My paternal grandparents have always played an inspirational role in my life, so it was rather natural for me to use them as subjects. But beyond simply wanting to photograph the people I love, they have a unique cultural history that I aspired to pay homage to through photographs. My grandfather was born in Havana in 1940 and my grandmother in 1942. They fell in love in true boy-meets-girl-next-door fashion and together pursued a life in Havana. In the years following the Cuban Revolution and Fidel Castro’s takeover, they were stripped of all of their belongings (my grandma’s wedding ring included). After months of my grandpa working in a concentration camp, they immigrated to Spain and eventually the US in the 70s. They were forced to flee (and never return to) the country they called home for so many years.

I wanted to capitalize on the bittersweet nostalgia that characterizes not just their personal stories but also their collective one. I wanted to express their absolute love for each other but also the hardships their love has had to endure. My grandparents are incredibly strong people, but I wanted to convey strength in a way we don’t often see it—that is, in a vulnerable and imperfect way. And by doing that, I could create a dynamic and powerful portrait of who they are and what they have gone through. I don’t know that there is one single message I hoped to convey through this project. I wanted to create a visual representation of their relationship and all of the unspoken complexities inherent in it, thus capitalizing on the notion that love is multi-dimensional. It is driven by who we are but also by the circumstances that surround us. For me, recognizing love in many forms is so important. And for my grandparents, love extends far beyond themselves. They are some of the most selfless people I know, so their love—for each other, for country, for family—is equally selfless.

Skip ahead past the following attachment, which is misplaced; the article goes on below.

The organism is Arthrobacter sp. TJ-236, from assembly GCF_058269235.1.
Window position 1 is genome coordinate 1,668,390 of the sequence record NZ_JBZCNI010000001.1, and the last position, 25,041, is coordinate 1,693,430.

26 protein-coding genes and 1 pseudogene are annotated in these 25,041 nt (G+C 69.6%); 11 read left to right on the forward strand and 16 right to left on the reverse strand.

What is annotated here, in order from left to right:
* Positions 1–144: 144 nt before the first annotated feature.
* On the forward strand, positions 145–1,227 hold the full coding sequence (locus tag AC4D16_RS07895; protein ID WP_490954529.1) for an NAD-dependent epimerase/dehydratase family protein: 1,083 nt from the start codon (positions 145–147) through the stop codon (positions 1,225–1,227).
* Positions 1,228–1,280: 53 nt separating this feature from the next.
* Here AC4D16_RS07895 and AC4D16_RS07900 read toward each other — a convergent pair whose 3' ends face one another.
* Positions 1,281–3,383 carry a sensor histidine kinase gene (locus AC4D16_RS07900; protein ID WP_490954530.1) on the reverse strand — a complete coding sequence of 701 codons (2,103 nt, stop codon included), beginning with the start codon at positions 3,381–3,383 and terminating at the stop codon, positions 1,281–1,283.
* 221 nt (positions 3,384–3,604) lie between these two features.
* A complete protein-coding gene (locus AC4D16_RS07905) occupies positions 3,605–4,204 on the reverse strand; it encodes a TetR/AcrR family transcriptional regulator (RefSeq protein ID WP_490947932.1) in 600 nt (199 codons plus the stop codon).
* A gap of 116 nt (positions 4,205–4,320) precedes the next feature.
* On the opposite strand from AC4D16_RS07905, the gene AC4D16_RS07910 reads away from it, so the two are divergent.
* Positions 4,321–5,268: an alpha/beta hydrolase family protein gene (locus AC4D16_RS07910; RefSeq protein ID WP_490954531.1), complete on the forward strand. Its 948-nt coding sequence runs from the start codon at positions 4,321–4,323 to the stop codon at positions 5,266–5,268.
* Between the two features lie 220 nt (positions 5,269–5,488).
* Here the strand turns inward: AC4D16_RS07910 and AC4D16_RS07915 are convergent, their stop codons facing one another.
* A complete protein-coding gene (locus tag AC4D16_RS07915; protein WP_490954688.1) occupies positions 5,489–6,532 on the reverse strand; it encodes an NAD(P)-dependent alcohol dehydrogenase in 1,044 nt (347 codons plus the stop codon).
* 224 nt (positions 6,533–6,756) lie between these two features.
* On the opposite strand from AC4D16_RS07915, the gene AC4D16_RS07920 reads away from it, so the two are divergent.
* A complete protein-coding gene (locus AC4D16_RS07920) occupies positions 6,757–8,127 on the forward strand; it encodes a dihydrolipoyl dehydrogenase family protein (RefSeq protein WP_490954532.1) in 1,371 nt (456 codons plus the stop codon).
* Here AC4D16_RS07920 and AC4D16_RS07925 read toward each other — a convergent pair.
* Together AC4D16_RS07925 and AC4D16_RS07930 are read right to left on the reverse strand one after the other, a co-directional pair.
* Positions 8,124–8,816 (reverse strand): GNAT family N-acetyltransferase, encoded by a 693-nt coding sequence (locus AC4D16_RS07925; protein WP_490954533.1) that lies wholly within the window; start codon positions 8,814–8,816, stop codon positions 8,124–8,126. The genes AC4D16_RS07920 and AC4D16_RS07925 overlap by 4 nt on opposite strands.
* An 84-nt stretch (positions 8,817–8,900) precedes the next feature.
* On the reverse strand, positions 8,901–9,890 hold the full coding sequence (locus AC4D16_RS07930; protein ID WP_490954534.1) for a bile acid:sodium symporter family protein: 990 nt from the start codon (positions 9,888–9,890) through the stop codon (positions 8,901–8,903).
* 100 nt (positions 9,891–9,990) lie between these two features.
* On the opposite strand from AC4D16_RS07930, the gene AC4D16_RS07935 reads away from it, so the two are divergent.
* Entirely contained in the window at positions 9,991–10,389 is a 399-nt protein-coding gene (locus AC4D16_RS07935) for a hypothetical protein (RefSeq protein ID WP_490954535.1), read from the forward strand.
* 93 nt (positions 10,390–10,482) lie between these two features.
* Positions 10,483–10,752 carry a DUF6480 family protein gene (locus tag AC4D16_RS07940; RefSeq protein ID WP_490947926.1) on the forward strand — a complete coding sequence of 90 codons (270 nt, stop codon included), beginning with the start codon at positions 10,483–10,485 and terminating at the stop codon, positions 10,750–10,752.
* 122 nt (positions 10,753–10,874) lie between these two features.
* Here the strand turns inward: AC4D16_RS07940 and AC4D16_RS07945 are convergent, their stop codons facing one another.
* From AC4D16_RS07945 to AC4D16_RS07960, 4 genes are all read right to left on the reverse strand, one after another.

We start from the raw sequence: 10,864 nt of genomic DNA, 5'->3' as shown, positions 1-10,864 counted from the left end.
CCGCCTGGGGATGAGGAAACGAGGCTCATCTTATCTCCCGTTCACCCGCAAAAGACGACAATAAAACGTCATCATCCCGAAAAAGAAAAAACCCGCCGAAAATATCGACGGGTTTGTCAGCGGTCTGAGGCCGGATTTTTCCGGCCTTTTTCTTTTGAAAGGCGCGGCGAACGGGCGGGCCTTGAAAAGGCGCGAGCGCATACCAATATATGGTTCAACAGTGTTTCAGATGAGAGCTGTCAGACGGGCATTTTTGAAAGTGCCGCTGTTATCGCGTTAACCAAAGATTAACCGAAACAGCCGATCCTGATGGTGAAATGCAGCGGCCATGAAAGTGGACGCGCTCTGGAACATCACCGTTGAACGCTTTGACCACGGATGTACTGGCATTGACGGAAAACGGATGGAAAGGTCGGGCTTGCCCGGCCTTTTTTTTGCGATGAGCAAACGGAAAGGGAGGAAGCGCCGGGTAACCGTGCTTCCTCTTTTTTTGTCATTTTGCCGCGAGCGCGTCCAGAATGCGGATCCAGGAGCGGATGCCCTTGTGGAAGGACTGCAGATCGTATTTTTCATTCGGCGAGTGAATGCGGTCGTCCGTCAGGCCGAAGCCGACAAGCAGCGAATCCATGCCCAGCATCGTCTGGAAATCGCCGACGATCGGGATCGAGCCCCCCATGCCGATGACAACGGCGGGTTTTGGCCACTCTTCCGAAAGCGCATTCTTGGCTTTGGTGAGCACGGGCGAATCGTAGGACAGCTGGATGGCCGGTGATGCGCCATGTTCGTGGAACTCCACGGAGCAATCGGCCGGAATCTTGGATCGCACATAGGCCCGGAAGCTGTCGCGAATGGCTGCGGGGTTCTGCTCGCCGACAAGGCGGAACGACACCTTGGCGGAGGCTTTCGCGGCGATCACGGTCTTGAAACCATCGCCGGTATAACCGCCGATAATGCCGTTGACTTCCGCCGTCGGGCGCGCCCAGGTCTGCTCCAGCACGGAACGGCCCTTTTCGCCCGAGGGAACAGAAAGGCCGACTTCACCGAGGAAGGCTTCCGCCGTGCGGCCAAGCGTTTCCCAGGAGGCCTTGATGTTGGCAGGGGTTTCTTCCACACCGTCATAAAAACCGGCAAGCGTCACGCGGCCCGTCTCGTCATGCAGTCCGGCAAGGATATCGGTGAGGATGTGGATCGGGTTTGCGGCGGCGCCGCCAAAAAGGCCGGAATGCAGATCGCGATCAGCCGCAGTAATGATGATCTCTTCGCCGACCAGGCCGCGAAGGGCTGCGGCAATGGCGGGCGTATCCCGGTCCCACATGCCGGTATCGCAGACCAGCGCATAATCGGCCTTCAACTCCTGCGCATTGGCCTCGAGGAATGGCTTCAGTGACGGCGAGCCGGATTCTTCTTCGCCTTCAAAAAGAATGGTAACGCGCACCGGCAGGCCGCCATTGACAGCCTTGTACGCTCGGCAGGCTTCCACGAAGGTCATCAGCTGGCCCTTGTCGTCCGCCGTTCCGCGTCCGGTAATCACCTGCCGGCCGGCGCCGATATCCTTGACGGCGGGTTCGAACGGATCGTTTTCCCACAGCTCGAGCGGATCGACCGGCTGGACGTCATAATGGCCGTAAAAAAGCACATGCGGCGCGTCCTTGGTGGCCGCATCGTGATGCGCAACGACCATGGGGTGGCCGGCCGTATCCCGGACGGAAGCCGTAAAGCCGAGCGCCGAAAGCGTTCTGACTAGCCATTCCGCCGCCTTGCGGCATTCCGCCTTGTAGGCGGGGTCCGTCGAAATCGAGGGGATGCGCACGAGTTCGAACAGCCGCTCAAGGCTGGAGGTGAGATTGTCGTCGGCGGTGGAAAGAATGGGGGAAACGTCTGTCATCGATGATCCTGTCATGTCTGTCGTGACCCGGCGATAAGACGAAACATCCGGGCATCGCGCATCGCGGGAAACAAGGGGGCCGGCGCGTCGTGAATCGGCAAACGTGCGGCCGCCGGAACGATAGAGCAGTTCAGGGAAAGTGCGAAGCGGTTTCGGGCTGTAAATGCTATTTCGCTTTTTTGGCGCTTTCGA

I also wanted to break down the traditional image of love into its parts, rather than create an artificial image of a happy couple. My grandparents might truly be the happiest couple on earth, but the tumultuous lives they have led would perhaps tell a different story. And I think that in the world we are living in now, recognizing the many layers that make up this abstract concept of love is increasingly important.


My grandma's kitchen has been the representative core of family ever since I can remember--from childhood days spent peering over pots and pans while she cooked to the countless birthday photos full of dogs and children and adults snapped at that table every year to just two days ago, when I watched the endless movement of bodies in and out of this slightly claustrophobic space and heard the lingering chatter of one conversation until the next one took its place, while, all this time, the irreplaceable smell of Cuban food--the smell that doesn't leave your clothes for days-- remained still in the air, as if this smell itself is what has bound us all together all these years // this Christmas, the symbolic value of my grandma's kitchen struck me more than it ever had and I decided to snap a photograph of her with my dad, thus uniting in this moment three generations (me as the third) who have belonged to this space. I like to think this is what my grandparents' kitchen looked like in Havana, perhaps tinier and with less modern appliances, but with that same smell that has so powerfully managed to traverse both time and space.


On June 30, 2018, Mirta, 76, and Sergio, 78, celebrated the 55th anniversary of their marriage. Below is a collection of photos and documentary interviews taken on this day.